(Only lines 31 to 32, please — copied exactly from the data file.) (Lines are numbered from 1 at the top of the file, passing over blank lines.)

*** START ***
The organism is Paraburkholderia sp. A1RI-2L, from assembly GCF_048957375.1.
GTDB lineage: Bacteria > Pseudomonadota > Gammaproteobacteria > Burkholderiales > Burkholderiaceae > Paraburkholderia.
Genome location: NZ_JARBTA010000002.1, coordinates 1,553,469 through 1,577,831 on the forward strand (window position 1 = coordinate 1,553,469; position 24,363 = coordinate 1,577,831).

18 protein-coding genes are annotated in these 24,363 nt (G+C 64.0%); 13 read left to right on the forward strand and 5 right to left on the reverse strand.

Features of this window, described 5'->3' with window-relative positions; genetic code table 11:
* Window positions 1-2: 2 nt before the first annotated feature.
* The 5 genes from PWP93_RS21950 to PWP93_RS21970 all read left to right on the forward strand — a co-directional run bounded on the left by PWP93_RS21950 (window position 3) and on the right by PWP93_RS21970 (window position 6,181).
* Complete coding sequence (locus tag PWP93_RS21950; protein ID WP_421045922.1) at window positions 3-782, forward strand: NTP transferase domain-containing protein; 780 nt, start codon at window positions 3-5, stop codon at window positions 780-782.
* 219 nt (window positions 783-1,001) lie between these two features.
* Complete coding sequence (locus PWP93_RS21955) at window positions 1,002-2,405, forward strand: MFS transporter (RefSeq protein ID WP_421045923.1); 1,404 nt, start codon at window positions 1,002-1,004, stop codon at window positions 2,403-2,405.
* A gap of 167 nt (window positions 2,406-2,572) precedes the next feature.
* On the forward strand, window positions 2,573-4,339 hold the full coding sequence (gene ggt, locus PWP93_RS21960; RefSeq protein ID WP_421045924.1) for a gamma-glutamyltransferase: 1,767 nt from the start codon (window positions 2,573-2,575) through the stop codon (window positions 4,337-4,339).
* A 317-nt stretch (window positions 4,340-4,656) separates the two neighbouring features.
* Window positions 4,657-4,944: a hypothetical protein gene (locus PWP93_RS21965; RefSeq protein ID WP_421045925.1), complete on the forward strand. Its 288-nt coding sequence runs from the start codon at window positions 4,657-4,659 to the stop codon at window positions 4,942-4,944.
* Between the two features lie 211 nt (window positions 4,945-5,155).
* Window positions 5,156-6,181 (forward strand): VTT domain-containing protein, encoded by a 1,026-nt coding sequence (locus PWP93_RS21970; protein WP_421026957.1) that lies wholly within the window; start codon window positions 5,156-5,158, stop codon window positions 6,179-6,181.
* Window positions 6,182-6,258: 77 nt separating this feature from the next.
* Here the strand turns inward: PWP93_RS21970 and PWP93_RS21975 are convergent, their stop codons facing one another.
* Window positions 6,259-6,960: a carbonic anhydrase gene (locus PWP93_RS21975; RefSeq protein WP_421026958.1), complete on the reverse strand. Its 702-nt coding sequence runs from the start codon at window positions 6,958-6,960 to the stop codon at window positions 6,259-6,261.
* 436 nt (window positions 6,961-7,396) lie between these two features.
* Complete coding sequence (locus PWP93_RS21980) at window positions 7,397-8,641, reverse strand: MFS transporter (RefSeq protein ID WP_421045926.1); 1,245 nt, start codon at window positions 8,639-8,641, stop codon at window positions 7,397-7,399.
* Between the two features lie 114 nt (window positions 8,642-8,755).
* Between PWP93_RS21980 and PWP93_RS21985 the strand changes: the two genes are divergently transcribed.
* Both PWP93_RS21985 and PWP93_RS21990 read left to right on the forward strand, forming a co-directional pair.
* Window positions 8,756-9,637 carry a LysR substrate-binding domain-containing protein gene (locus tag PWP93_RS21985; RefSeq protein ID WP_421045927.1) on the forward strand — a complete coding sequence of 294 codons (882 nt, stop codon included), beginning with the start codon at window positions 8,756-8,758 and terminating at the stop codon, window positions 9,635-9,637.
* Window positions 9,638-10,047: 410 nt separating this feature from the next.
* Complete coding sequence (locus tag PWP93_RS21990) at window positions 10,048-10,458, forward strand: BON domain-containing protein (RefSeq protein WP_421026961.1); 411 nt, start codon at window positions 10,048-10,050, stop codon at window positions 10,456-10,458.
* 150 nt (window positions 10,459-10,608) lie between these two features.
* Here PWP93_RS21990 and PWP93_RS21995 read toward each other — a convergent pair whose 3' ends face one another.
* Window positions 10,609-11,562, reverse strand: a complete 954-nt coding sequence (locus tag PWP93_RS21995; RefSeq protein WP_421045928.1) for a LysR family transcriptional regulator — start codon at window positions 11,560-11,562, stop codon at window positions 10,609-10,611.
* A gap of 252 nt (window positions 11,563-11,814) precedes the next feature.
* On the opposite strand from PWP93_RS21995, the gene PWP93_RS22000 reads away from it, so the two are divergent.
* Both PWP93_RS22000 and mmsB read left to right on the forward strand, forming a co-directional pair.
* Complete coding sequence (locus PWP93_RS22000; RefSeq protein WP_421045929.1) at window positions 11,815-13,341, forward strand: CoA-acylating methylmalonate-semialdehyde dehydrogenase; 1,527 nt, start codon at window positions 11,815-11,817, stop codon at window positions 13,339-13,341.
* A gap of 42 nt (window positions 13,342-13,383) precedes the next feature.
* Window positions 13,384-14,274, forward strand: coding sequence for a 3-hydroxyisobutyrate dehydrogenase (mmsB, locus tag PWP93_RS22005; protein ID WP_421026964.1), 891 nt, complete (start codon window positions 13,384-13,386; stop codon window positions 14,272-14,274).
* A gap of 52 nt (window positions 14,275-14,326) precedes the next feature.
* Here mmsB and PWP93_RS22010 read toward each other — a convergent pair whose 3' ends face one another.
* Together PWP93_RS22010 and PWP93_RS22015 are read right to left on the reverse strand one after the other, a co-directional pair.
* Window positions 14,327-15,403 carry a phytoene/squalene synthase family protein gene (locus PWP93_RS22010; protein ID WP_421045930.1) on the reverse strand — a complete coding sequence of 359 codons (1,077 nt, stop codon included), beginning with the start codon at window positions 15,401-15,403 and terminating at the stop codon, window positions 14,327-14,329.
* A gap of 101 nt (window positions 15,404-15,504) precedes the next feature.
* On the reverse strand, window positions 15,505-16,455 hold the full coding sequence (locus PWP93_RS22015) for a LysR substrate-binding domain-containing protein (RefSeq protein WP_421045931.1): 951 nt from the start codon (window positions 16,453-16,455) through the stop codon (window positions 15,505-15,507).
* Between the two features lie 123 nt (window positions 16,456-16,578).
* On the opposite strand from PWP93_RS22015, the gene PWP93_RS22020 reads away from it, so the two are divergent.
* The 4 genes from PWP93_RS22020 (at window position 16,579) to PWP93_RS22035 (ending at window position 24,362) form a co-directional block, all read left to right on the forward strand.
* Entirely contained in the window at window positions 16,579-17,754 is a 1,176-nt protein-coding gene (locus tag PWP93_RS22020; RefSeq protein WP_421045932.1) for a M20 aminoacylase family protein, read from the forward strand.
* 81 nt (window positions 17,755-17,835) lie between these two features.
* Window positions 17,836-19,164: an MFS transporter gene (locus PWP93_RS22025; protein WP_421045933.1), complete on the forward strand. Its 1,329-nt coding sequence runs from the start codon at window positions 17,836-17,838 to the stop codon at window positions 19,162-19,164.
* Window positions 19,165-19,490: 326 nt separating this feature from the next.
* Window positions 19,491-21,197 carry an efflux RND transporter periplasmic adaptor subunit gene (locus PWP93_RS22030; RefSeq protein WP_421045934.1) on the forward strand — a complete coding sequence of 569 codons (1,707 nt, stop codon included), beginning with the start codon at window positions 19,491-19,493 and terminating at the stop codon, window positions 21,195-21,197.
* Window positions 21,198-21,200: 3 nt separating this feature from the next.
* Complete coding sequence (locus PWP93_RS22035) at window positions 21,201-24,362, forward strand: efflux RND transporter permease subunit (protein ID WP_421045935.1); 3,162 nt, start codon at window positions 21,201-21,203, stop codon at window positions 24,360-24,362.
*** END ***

* A gap of 252 nt (window positions 11,563-11,814) precedes the next feature.
* On the opposite strand from PWP93_RS21995, the gene PWP93_RS22000 reads away from it, so the two are divergent.